The Synergy Challenge – Ten Key Acquisition Lessons Learned: The Case of Mercury Computer Systems and Myriad Logic Locked

Research | Posted: 2007-01-19

By Bob Becker In this feature article, a former Senior Vice President at Mercury Computer Systems outlines what went right and what went wrong with a key acquisition. A major part of the challenge had to do with R&D investment in the acquired company. Writes Becker, “All the corporate norms and systems for how investment funds were allocated were stacked against adding dollars for R&D; those R&D dollars were needed to evolve the product family – to either grow it as a business or achieve some of the strategic goals by working on new products with the rest of the corporation.” Before the savings from merging the manufacturing operations were realized, low R&D investment had turned the acquired organization into a sustaining engineering group, unable to add much value in the form of innovative new products. Overall, Becker reports that well-intentioned choices with respect to the acquired entity caused the operation to become out of sync with the core strategy, frustrating the workforce and leadership alike with a lack of clarity and inconsistent direction. The result was that people and assets related to the acquired entity became some of the first jettisoned when times got tough. (5 pages)

Open in Innovation: Presentation Locked

Research | Posted: 2007-01-17

Presentation for the the audio session "Open Innovation in China," October 16, 2006.

Innovate Like Edison: Presentation Locked

Research | Posted: 2007-01-17

Presentation for the audio session "Innovate Like Edison," September 13, 2006.

Using Queuing Theory and Smaller Batch Sizes to Reduce Cycle Time Locked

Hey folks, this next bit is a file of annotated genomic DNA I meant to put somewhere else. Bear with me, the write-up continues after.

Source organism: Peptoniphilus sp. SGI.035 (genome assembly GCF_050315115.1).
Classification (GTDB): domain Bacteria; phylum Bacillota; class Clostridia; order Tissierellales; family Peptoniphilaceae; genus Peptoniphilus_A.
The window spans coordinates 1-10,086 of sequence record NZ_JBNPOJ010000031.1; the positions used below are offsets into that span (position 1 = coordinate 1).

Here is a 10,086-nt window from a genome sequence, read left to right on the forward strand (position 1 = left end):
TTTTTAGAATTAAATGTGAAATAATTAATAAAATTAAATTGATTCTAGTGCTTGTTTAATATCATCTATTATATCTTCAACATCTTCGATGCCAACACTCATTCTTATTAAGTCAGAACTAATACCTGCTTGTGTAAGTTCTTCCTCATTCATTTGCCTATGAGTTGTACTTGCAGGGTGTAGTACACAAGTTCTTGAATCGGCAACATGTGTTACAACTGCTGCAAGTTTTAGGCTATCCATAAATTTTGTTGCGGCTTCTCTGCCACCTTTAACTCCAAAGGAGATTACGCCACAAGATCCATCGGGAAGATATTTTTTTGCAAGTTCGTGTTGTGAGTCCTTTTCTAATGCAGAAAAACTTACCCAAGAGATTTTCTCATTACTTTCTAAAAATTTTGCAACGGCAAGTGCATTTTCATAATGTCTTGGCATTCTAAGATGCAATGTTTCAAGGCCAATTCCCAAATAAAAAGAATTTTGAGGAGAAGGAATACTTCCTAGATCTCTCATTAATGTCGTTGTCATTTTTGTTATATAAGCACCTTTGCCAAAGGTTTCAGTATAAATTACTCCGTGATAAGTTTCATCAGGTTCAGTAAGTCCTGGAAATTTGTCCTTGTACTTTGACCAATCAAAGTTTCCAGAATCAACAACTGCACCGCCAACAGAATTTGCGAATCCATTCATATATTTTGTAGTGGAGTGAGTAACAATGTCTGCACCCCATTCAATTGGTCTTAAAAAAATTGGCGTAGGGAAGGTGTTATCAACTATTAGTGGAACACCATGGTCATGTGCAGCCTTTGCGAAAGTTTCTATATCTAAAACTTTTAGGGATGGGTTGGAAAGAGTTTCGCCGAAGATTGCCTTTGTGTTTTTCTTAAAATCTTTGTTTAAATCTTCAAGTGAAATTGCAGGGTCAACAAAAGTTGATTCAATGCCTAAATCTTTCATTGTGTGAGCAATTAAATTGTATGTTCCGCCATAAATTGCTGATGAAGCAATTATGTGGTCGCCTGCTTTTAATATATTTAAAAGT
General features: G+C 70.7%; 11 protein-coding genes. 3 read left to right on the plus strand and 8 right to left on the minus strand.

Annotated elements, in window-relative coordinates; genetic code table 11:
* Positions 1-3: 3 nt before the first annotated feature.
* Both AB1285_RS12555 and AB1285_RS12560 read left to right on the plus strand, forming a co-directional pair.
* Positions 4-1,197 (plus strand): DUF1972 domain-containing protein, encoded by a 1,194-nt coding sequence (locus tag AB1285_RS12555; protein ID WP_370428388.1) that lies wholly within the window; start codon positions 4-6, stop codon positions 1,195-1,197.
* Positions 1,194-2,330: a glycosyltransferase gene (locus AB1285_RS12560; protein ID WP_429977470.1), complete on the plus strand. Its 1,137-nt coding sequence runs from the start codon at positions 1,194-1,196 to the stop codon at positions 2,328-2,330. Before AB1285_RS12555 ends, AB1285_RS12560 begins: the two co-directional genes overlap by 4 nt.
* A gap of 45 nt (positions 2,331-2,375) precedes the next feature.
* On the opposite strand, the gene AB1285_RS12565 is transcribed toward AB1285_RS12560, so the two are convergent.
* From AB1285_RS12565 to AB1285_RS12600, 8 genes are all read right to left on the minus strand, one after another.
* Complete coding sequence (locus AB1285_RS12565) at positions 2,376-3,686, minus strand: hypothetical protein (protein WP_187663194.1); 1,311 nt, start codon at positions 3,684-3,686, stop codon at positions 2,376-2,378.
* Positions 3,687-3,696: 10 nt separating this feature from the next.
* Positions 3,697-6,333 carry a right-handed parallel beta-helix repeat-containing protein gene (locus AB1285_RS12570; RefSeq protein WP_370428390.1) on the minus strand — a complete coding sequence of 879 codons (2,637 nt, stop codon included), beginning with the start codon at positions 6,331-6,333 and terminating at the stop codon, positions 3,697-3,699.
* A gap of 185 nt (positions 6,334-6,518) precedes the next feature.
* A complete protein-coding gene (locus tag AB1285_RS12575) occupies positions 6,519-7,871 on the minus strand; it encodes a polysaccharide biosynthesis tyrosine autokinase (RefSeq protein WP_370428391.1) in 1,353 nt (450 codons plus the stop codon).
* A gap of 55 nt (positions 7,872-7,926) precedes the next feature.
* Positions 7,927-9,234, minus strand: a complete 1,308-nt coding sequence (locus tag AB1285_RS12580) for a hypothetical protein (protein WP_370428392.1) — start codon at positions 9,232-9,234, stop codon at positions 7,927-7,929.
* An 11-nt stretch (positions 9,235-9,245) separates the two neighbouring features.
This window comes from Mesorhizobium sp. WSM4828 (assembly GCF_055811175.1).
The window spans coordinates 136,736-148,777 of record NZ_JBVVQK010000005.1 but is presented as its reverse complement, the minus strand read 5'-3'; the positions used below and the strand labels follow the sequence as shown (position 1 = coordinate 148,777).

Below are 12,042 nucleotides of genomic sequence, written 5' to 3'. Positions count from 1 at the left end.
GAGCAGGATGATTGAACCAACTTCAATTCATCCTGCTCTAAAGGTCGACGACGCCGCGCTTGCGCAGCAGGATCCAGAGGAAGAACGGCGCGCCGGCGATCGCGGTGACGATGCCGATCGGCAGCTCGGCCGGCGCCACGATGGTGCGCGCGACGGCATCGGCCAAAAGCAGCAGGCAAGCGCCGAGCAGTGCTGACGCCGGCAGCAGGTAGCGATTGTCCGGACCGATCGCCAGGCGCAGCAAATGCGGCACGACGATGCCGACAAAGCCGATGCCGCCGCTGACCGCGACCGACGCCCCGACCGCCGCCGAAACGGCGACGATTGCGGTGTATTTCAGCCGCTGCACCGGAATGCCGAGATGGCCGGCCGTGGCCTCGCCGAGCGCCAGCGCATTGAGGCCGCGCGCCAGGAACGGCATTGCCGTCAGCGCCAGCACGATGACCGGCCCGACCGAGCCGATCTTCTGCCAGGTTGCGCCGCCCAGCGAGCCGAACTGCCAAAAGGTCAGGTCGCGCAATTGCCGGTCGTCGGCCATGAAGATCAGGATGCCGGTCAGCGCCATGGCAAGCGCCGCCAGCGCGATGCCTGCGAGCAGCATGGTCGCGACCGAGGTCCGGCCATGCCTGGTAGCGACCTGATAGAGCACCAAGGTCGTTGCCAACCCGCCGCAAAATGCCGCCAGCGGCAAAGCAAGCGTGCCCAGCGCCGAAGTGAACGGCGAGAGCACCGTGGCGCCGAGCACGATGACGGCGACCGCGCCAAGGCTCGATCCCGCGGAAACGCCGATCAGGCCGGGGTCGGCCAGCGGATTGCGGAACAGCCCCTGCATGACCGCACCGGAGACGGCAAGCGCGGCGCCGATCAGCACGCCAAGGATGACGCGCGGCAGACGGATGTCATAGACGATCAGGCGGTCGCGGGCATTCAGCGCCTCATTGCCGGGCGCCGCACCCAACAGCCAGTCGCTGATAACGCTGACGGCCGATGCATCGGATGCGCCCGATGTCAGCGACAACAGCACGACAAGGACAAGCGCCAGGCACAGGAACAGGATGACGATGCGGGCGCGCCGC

Research | Posted: 2007-01-12

A presentation by Jeff H. Coult, Senior Technical Manager, Honeywell AerospaceThis presentation examines two examples of the application of Lean principles to product development at Honeywell Aerospace. When faced with a bottleneck in its CAD group, Honeywell Aerospace discovered that there was little to be gained through improving its process – the issue was the queue going into the CAD group. To understand the problem more fully, the group examined a few key programs and estimated the lost sales opportunity created by the large queue – one of which amounted to about $1.5 million per month. Says Honeywell’s Jeff Coult, “The lost opportunity for that one program was enough to justify the added cost of bringing in contract help to work down the queue.” Honeywell Aerospace eventually added one full-time person to the CAD group and developed relationships with contract houses to provide temporary help as needed. The result was the elimination of the queue, the stabilization of the workload and an increase in customer satisfaction. The second example from Honeywell Aerospace addressed the concept of small batch sizes. By divided up its qualification testing into smaller “batches,” and performing these smaller test batches earlier in the process, the company was able to shave two weeks off of the qualification testing cycle. (11 Pages)

Co-Developing Products in Asia: Presentation Locked

Research | Posted: 2007-01-04

Presentaion slides for the audio session "Co-Developing Products in Asia," 07/25/06

Design for Uncertainty: Presentation Locked

Research | Posted: 2007-01-04

Presentation slides for the audio session "Design for Uncertainty," 07/12/06